Contributing to Patricia Highsmith’s posthumous comeback was the 1999 film “The Talented Mr. Ripley.”
BERN, Switzerland – A glass case holds a psychiatrist’s book Patricia Highsmith read when she was 8. Two Confederate swords – bought by the 13-year-old Texas native before she grew up to become an internationally famous mystery writer – hang from the ceiling of the exhibition hall.
As Highsmith’s work enjoys a revival in the United States following years of neglect, a unique exhibit at the Swiss National Library gives new insight into the author’s life and work a decade after her death in her adopted Europe.
With some admirers likening her startling prose to that of “Crime and Punishment” author Fyodor Dostoyevsky, many of her titles have been reissued in the United States. Contributing to her posthumous comeback was Anthony Minghella’s widely applauded 1999 film “The Talented Mr. Ripley.”
A portrait showing her as a stern-faced young woman, painted by one of her lovers, is in stark contrast to the photograph of a cheerful-looking 20-year-old Highsmith taken in 1941.
The upbeat picture is on the exhibition posters inviting visitors to “venture into the novelist’s cryptic world.” On view through Sept. 10 are some 130 items selected from the voluminous estate left by the novelist, who died at her home in southern Switzerland in 1995 at age 74.
On display are primarily diaries, letters, typescripts and other documents as well as a few memorabilia. Among them is the prestigious Edgar Allan Poe award Highsmith won in 1956 for her harrowing “The Talented Mr. Ripley.” It was the first of five novels featuring a charming psychopath who kills with impunity. The amoral Ripley was Highsmith’s favorite character. She found that “art has nothing to do with morality.”
Highsmith’s notes make plain that pessimism was virulent throughout her life. They tell of broken love affairs, frequent fits of depression and even occasional fear of insanity.
“I do not believe in happiness of human life,” she wrote in 1942 after graduating from Barnard College. “People who are ideally happy are ideally stupid.”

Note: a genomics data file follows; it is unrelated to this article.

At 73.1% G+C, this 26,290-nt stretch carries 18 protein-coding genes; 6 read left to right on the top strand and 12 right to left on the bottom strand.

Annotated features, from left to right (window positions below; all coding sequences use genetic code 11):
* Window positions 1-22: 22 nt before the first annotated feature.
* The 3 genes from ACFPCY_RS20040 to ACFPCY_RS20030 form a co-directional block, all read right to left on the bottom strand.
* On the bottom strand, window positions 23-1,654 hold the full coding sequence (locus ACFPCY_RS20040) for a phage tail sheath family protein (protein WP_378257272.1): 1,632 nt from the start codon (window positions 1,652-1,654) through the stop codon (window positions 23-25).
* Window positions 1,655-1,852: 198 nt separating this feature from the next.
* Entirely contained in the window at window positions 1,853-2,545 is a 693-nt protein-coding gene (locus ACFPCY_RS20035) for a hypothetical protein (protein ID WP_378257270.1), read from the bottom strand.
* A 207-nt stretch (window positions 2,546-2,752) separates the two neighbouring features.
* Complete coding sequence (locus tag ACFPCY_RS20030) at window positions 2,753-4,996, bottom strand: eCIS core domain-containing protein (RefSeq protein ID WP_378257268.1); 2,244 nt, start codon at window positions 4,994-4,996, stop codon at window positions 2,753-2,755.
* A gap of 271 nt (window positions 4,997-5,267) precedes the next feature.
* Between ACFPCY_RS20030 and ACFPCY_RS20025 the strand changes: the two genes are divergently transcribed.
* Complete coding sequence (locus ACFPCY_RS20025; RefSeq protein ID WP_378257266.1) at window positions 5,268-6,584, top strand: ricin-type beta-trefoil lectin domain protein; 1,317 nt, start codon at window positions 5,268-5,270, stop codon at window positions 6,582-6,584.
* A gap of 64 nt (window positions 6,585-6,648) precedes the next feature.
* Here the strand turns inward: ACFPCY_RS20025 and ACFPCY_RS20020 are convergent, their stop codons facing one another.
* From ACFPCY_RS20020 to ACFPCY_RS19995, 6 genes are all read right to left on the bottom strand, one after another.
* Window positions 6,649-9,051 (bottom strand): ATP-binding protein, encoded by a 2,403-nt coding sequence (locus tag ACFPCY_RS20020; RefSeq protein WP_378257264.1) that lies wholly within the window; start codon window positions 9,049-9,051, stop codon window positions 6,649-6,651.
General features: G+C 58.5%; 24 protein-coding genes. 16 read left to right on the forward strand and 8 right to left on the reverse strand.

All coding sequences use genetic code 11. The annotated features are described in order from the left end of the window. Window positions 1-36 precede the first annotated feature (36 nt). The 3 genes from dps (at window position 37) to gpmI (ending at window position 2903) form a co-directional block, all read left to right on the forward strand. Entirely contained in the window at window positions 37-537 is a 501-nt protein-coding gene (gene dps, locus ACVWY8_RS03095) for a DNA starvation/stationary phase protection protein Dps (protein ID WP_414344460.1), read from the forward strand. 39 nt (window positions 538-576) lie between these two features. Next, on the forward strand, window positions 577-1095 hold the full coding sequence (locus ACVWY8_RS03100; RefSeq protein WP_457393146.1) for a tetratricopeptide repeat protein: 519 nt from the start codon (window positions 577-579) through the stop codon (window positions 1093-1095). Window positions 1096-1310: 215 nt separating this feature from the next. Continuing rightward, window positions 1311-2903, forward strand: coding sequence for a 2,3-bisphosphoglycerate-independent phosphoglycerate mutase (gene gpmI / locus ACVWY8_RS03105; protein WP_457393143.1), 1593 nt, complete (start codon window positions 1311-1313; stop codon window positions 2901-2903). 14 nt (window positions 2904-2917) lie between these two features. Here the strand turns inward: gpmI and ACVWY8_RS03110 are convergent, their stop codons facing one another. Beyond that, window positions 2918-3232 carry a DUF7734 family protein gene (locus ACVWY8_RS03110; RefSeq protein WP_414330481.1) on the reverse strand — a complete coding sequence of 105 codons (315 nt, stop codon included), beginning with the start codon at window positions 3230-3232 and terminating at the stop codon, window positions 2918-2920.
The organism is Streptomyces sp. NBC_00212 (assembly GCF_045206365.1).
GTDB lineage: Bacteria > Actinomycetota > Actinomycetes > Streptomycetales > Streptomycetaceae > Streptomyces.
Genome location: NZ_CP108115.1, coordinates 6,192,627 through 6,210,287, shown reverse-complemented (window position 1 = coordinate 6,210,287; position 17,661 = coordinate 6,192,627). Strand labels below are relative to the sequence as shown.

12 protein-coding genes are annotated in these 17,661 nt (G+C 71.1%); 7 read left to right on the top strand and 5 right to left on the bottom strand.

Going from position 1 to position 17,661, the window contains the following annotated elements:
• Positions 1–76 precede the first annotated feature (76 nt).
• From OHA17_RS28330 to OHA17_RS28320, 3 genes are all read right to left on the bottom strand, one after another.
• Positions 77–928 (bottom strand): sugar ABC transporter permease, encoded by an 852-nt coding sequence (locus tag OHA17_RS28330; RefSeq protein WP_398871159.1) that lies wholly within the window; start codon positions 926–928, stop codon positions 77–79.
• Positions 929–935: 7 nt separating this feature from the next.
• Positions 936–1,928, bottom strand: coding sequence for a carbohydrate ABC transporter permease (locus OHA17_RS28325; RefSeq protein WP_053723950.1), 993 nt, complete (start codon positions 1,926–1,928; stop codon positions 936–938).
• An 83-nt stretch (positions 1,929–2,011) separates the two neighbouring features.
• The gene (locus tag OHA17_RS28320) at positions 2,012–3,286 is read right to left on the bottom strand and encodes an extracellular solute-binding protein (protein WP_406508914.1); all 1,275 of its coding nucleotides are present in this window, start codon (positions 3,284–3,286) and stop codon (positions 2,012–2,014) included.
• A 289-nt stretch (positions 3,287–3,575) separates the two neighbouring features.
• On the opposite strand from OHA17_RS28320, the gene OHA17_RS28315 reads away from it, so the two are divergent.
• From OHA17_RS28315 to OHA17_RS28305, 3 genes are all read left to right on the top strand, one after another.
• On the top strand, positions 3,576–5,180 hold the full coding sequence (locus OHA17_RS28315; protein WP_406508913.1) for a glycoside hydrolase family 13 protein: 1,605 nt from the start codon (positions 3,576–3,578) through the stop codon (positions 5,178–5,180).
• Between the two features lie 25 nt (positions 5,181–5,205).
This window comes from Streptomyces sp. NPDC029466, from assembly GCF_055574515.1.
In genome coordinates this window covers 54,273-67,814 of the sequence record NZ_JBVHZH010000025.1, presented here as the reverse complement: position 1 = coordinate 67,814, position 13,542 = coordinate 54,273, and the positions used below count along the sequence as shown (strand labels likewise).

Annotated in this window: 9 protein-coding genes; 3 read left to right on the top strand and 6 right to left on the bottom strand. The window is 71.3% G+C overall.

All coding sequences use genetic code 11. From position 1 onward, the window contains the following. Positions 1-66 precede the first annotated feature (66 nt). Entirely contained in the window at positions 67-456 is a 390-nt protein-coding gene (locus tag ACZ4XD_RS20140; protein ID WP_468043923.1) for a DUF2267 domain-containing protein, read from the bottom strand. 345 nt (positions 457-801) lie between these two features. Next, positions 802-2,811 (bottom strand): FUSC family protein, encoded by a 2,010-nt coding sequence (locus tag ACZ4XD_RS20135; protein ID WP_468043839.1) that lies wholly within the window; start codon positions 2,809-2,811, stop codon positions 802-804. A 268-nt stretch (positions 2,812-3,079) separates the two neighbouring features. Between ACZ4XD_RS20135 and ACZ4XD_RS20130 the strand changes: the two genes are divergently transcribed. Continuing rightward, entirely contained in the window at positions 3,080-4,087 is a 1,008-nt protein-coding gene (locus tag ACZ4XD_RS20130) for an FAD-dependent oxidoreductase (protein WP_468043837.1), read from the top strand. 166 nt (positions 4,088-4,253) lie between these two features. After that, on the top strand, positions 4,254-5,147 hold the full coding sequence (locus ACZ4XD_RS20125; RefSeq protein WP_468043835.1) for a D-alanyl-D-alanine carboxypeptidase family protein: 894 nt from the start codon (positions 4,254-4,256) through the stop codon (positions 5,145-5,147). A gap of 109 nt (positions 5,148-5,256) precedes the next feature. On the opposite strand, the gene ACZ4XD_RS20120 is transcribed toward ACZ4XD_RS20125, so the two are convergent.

Highsmith’s work reflects such gloom-filled views. But writing brought her relief. “There is no real life except in working,” was her dictum. Her debut, “Strangers on a Train,” was a modest success. However, Alfred Hitchcock immediately bought the film rights. His movie, released in 1951, drew wide audiences.
But Highsmith’s all-time best seller was written under a pseudonym. “The Price of Salt,” an explicit lesbian love story published in 1952, sold almost a million copies. It became a cult book.
Highsmith had numerous lovers. But it took almost four decades before she came out, hesitatingly allowing republication of “The Price of Salt” under her own name and titled “Carol.”
She moved to Europe in 1963, settling permanently in Switzerland 17 years later. She became popular among European readers, with Graham Greene setting the tone. He hailed Highsmith as “poet of apprehension” who “created a world of her own, a world claustrophobic and irrational which we enter each time with a sense of personal danger.”
Highsmith disdained the American way of life, but most of her novels have an American background and American protagonists.
Also on view are carbon copies of lists drawn up for her Swiss publisher, Diogenes, in which she named things she liked or disliked. Israel’s Prime Minister Ariel Sharon as well as noisy people and the wearing of jewelry got bad marks. Cited among likable things were music by Bach, “being alone” and Swiss army knives.